Christmas 1884: Home is where the heart is …
Kate Hamilton is companion to the dullest and meanest woman in England, but she is looking forward to going home for Christmas and her sister Mary’s wedding. When her employer refuses to release her, Colonel Robert Woodgate comes to the rescue.
Robert now owns Malton Manor, Kate’s old home in the village of Malton. Recently returned from the Boer War and recovering from his injuries, Robert has been reclusive and morose. Clashing several times over his plans and sweeping changes in the village, their relationship has always been tempestuous.
But when Kate returns to Malton, she discovers her sister’s wedding is to take place at Malton Manor and everyone is convinced the Colonel has an ulterior motive. Can Kate resist the lure of her old home and the memories it holds? And does she have the courage to break down Robert’s defences to find happiness at last?
What draws you to a historical fiction book cover?
During 2018, I have had the pleasure of hosting this cover competition and choosing my ‘Pam’s Pick’. I hope you have found some new books and authors who are now on your ‘must read’ list. In this last instalment, I feature the last three entrants to the 2018 competition. Hopefully, you will be intrigued enough to look beyond the covers I feature and find your next favourite author.If a cover interests you just click on the link to learn more about the book.Continue reading “Historical Fiction Cover Winner December 2018 with @Feud_writer @ros_rendle @jloakley”→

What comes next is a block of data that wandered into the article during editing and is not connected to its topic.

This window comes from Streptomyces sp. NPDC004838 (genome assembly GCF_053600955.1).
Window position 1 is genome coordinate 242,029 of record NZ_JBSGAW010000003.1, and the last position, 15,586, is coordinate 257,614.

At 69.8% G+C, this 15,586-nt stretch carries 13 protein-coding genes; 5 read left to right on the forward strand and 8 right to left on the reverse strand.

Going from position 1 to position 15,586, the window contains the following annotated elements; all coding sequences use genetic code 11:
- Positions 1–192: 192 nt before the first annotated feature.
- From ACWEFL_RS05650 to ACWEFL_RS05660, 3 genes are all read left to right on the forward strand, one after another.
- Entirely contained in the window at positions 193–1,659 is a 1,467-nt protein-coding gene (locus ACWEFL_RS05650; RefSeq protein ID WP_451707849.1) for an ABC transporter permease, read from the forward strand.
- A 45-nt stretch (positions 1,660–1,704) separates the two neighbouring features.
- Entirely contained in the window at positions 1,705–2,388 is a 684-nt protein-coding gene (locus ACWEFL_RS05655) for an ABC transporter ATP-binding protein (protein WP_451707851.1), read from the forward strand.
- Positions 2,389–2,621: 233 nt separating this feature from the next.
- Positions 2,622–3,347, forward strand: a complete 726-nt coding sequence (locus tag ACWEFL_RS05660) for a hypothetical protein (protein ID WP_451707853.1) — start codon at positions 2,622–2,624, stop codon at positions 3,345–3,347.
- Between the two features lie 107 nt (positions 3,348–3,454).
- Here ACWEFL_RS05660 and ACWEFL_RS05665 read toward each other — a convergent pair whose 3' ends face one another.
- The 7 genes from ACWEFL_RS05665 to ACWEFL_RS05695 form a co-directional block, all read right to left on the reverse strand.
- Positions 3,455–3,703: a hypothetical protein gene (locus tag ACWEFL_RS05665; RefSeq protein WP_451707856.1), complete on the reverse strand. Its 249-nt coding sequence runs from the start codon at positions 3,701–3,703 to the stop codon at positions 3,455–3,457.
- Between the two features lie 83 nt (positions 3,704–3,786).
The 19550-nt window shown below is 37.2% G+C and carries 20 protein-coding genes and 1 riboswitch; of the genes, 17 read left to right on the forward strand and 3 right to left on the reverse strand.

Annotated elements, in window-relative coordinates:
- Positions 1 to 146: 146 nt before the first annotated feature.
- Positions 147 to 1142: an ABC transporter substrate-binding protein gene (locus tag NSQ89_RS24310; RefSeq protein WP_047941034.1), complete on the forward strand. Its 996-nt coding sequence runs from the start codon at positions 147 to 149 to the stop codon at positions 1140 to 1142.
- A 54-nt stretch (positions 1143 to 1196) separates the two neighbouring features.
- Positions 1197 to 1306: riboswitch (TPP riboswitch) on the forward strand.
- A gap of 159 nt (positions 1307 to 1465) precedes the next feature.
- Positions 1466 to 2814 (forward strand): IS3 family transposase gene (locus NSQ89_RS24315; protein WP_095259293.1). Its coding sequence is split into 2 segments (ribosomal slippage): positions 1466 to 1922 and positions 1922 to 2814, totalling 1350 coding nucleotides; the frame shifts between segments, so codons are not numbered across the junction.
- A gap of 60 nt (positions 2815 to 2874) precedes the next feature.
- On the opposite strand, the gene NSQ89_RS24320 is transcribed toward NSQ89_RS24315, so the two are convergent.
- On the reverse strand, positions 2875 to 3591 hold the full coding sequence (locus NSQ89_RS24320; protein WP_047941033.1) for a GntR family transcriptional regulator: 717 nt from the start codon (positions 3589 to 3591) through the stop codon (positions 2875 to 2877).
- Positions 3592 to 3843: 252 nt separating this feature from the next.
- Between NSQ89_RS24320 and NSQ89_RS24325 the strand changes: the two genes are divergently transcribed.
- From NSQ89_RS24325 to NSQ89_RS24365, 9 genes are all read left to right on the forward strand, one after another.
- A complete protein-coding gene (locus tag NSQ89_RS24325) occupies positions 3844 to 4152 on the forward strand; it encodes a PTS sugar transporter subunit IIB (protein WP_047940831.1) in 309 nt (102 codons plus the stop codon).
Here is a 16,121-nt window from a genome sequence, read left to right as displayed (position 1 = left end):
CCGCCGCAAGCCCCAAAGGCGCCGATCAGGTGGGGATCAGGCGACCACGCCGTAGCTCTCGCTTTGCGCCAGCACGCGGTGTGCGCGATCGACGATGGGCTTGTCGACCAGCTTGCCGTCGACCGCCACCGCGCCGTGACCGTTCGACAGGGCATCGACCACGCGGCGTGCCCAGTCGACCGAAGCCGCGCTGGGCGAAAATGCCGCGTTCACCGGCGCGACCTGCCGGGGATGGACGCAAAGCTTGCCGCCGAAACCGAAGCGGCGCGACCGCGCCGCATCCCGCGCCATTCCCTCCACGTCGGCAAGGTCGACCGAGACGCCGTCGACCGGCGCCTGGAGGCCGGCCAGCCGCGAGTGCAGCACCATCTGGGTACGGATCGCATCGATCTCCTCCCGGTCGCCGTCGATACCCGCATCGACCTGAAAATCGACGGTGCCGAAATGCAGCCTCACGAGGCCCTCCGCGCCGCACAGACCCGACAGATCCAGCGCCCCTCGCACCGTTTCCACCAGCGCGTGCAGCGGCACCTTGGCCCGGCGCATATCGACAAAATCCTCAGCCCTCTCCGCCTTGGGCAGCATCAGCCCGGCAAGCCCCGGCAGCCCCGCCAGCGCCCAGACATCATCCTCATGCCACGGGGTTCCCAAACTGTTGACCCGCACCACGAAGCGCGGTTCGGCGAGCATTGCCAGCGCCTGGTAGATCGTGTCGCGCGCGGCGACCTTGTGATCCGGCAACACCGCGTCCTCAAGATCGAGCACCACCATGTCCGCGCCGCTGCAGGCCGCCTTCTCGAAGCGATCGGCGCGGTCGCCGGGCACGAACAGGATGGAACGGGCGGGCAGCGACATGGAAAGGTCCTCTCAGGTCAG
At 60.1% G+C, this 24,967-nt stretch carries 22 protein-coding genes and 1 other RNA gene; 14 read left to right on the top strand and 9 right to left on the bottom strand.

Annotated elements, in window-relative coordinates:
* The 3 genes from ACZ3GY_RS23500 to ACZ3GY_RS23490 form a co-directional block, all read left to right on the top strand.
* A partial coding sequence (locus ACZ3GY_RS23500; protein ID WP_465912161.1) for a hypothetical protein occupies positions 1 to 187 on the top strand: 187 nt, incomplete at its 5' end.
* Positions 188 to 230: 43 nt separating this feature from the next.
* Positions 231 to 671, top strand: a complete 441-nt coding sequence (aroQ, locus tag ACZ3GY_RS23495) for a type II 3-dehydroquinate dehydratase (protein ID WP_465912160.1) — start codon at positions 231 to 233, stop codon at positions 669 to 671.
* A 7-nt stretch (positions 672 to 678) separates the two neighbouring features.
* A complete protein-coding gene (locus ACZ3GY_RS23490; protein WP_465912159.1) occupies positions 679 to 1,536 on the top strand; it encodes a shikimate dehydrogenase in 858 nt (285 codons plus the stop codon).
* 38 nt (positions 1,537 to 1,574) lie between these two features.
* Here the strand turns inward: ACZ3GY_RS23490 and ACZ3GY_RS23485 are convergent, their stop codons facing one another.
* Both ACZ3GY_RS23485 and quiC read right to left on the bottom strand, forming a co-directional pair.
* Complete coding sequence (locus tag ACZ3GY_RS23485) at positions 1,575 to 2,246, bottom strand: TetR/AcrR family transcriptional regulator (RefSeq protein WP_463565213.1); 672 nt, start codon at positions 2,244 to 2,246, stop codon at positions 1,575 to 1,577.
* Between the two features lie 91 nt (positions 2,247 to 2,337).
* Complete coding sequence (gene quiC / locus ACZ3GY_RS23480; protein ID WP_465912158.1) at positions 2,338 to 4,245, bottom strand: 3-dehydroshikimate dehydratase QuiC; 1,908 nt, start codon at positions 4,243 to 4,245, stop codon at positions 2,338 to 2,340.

Today author Pam Lecky joins us to answer “10 Questions” about her writing. Pam writes historical fiction and has published an impressive range of subgenres, including crime, mystery, romance, and the supernatural.
Linda Covella: Welcome, Pam!
When and why did you decide to become a writer?
Pam Lecky: That’s quite difficult to answer – it’s certainly back in the mists of time! My first foray into writing was poetry – angst-ridden teenage stuff which I would shudder to read now. However, I did win a prize for it, so some of it may not have been too dreadful!
There was no one moment when I thought I am going to become a writer. But I’ve always had stories knocking around in my head. While on a career break from work, I was reading a book with a very unsatisfactory ending and I remember thinking I could do better…